The truth behind 4 energy balance myths
Our experts sound off on some of the myths and truths surrounding energy balance and weight loss.
Take your diet and your physical activity, throw in some other factors like genetics and body weight, and you’ve got energy balance.
Energy balance is the relationship between the energy you take in as calories and the energy you use to exercise, digest food and do basic things like move and breathe.
What does energy balance mean for your cancer risk? If you consume more calories than you burn, the excess energy will be stored as fat. And that excess weight raises your risk for several types of cancer.
We spoke with two of our experts about some of the myths and truths surrounding energy balance and weight loss. Here’s what they had to say.
Myth 1: Eating certain foods will speed up your metabolism
Metabolism is the process of breaking down and using food for energy and nutrients. In other words, it’s the scale in the energy balance equation.
“Some people have a faster metabolism than others,” meaning they use more calories at rest, without really trying, says Lindsey Wohlford, an employee wellness dietitian at MD Anderson. Several things can affect your metabolism, including your age, gender, size and genetics.
While you may slow your metabolism down by eating too little, trying to speed up your metabolism with certain foods won’t work. “There are no magic foods to increase your metabolism,” Wohlford says.
If you want to burn more calories at rest and during physical activity, you do have one option, she says.
“The only way to increase metabolism is by increasing lean muscle mass with resistance training."
Myth 2: Eliminating certain foods will help you lose weight
There is no shortage of diets that call for cutting out a specific food in order to lose weight. Carbohydrates are a frequent villain.
“There is a myth that carbs make you gain weight. In truth, too much of any type of food will be stored as fat,” Wohlford says.
The key is choosing the right kind of carbs and eating them in moderation.
The carbs in whole, plant-based foods like fruits, vegetables, whole grains, beans, nuts and seeds can help you feel fuller longer. They are also nutrient-dense. That means they have few calories in relation to their nutritional value.
Myth 3: You can binge on food as long as you exercise the calories off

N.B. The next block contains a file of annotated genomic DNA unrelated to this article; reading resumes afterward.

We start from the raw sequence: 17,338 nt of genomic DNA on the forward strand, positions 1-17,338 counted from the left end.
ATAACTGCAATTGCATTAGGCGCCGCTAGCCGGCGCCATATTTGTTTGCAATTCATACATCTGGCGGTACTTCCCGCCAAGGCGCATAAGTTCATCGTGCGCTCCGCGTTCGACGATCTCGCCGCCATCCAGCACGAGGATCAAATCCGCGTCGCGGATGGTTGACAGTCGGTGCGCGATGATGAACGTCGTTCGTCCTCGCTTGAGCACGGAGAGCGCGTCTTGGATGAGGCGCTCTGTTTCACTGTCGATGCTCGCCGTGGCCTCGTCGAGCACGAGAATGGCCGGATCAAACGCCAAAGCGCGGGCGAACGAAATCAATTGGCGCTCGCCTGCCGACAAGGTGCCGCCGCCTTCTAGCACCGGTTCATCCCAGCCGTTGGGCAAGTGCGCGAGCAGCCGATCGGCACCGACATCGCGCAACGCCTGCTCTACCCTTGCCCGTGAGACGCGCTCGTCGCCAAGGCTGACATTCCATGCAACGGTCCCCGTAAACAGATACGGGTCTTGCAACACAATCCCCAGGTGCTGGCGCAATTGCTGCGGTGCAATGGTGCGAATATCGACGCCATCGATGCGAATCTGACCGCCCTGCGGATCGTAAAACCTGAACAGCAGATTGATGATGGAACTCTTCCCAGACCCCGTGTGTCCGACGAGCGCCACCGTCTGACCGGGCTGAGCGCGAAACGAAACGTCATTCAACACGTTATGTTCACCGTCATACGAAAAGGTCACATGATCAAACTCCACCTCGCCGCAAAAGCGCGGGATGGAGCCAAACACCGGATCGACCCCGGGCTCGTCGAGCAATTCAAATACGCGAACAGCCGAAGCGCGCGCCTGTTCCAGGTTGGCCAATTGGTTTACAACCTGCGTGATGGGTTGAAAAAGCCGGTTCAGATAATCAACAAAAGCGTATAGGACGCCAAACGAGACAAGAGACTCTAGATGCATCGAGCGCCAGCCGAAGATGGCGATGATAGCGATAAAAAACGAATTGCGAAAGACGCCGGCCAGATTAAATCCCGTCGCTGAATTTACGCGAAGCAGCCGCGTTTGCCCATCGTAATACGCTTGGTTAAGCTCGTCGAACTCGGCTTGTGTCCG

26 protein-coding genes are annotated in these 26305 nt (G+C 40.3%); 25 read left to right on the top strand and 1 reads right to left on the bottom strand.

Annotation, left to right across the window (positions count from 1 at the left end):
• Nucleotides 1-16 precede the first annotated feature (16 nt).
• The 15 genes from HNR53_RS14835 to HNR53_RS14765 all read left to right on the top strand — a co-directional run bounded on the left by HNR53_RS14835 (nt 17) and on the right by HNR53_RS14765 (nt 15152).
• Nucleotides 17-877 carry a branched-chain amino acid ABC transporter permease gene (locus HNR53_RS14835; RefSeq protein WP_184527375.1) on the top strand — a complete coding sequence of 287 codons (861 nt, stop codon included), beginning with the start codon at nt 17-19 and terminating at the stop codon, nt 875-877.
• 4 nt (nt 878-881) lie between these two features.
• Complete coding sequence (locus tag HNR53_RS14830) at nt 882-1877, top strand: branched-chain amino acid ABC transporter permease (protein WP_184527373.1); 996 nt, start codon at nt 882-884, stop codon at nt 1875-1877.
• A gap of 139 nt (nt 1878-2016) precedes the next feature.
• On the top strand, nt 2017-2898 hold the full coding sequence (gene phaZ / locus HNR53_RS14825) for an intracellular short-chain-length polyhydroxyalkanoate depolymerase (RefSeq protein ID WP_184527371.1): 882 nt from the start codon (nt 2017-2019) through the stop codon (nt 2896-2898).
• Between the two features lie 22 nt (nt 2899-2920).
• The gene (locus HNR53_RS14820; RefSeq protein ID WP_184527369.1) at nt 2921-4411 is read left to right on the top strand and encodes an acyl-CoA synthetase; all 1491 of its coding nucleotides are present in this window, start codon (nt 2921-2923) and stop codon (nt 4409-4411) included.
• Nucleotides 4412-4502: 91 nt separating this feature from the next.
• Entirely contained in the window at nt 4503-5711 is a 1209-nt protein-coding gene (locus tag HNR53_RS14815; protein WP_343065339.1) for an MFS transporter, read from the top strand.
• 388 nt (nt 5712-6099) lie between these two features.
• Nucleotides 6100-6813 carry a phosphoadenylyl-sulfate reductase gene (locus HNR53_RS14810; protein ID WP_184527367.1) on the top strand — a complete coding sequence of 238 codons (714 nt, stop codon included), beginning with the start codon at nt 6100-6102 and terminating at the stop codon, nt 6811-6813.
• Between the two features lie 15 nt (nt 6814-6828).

Make no mistake, exercise burns calories, and staying physically active reduces your risk for several types of cancer, including breast and colorectal cancers.
However, over-estimating the role of exercise in weight loss is one of the biggest traps people fall into when trying to lose weight, says Carol Harrison, a senior exercise physiology technologist in Behavioral Health.
“The greatest factor by far in losing weight is eating less,” she says. “Don’t get me wrong, exercise does help, especially in the weight-maintenance phase after weight loss. But the biggest adjustment for weight loss must be made in consuming less calories.”
Myth 4: Eating at certain times or intervals can help you lose weight
Eating frequent, small meals or avoiding late-evening meals are fine, but they aren’t easy fixes for overeating.
Eating five or six small meal may keep hunger and at bay, as long as you keep those meals small. Wohlford’s advice is to approach food mindfully. Eat when you’re hungry, and stop when you’re satisfied.
“When you eat matters less than how much you eat,” she says. “To maintain a healthy weight, you need to aim for energy balance throughout the day.”
Do what works for you
The best approach to energy balance is to eat healthy foods in moderation, and exercise for strength, endurance and flexibility.
Everyone’s energy needs are different, and what works for one person may not work for someone else.
“There is no ‘one size fits all’ when it comes to an individual’s calorie-in and calorie-out equation,” Harrison says. “People respond differently to food intake as well as exercise. That’s why it is important to learn what works for you.”